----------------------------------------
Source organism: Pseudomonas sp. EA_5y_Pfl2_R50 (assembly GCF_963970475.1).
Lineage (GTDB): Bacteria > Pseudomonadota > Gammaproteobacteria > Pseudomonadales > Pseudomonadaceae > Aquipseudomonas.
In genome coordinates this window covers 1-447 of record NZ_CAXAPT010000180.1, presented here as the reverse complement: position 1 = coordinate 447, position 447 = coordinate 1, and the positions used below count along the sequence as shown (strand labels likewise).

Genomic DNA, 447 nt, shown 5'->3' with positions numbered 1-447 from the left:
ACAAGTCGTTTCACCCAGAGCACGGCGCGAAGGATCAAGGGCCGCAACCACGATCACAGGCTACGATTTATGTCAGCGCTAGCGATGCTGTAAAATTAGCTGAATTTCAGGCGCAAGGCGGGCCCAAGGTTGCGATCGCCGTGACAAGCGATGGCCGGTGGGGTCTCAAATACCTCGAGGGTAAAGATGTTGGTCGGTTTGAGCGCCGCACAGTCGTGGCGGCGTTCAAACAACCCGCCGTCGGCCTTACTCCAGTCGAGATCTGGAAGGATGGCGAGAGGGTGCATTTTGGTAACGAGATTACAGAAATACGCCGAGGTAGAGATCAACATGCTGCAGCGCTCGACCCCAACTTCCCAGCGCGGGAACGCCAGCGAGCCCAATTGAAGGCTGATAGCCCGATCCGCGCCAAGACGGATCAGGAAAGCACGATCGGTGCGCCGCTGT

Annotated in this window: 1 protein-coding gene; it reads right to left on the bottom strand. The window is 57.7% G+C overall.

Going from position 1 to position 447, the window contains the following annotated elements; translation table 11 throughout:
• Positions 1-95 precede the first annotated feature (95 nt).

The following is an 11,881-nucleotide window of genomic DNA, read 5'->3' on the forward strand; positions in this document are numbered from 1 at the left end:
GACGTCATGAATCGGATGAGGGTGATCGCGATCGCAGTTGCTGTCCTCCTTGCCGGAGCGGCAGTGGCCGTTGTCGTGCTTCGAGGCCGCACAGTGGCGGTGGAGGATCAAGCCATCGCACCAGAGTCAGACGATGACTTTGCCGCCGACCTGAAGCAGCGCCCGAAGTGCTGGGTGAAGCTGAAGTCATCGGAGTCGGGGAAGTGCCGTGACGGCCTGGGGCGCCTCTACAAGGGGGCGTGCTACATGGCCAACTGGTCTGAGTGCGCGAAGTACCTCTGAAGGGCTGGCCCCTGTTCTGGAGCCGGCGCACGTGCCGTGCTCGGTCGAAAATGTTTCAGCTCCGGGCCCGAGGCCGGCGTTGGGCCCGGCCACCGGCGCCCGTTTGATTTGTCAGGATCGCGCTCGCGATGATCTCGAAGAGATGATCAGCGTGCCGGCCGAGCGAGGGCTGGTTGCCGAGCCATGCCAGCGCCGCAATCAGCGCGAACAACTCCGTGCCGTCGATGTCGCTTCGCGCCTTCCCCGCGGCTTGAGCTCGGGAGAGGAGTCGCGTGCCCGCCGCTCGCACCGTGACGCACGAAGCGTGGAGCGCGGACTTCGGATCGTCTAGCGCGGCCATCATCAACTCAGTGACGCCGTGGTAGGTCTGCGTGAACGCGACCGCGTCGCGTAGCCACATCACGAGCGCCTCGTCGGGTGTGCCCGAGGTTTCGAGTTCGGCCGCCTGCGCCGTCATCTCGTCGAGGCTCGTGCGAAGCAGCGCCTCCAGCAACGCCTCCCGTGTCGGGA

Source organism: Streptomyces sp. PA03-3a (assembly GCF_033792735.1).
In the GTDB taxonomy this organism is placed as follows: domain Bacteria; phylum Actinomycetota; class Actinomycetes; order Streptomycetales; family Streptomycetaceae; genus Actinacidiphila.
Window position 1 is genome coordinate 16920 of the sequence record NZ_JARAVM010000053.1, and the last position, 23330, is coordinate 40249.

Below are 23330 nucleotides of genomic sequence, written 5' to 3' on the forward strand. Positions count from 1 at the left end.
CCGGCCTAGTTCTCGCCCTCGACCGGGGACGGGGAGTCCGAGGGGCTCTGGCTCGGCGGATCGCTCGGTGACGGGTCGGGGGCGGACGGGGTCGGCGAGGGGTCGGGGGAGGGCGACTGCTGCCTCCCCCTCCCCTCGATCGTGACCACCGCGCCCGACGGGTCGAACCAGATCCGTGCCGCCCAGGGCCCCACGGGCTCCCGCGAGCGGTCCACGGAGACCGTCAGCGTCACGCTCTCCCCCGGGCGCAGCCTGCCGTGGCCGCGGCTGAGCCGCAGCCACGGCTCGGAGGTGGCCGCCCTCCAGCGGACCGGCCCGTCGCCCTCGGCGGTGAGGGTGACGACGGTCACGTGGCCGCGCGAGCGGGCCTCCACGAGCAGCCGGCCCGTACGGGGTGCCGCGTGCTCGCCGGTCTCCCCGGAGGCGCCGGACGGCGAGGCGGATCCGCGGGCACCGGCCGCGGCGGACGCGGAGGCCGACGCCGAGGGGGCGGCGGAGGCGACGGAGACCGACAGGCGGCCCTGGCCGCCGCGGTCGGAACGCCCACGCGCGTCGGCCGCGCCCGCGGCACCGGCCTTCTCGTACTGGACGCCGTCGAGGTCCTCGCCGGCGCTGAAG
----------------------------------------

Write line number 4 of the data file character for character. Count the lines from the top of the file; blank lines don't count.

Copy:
Genomic DNA, 447 nt, shown 5'->3' with positions numbered 1-447 from the left: